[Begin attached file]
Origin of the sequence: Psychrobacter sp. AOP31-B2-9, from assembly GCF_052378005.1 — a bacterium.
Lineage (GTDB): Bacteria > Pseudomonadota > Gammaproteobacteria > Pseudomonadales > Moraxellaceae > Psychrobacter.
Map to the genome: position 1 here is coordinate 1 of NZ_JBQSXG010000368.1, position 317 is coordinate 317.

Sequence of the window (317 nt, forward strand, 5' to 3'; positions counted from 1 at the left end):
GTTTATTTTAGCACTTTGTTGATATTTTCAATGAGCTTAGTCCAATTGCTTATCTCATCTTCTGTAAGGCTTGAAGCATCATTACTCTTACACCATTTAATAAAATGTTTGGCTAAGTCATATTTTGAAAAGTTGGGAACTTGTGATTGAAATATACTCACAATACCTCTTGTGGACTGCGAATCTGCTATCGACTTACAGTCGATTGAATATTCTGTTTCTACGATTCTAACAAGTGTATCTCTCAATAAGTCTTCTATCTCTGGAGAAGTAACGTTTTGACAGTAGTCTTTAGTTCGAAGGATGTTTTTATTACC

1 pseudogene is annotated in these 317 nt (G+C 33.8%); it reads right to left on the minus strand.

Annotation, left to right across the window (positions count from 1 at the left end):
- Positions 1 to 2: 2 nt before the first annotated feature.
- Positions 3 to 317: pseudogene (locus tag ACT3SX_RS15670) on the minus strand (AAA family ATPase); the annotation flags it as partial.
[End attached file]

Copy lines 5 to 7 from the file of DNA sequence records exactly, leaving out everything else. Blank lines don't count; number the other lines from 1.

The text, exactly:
GTTTATTTTAGCACTTTGTTGATATTTTCAATGAGCTTAGTCCAATTGCTTATCTCATCTTCTGTAAGGCTTGAAGCATCATTACTCTTACACCATTTAATAAAATGTTTGGCTAAGTCATATTTTGAAAAGTTGGGAACTTGTGATTGAAATATACTCACAATACCTCTTGTGGACTGCGAATCTGCTATCGACTTACAGTCGATTGAATATTCTGTTTCTACGATTCTAACAAGTGTATCTCTCAATAAGTCTTCTATCTCTGGAGAAGTAACGTTTTGACAGTAGTCTTTAGTTCGAAGGATGTTTTTATTACC

1 pseudogene is annotated in these 317 nt (G+C 33.8%); it reads right to left on the minus strand.

Annotation, left to right across the window (positions count from 1 at the left end):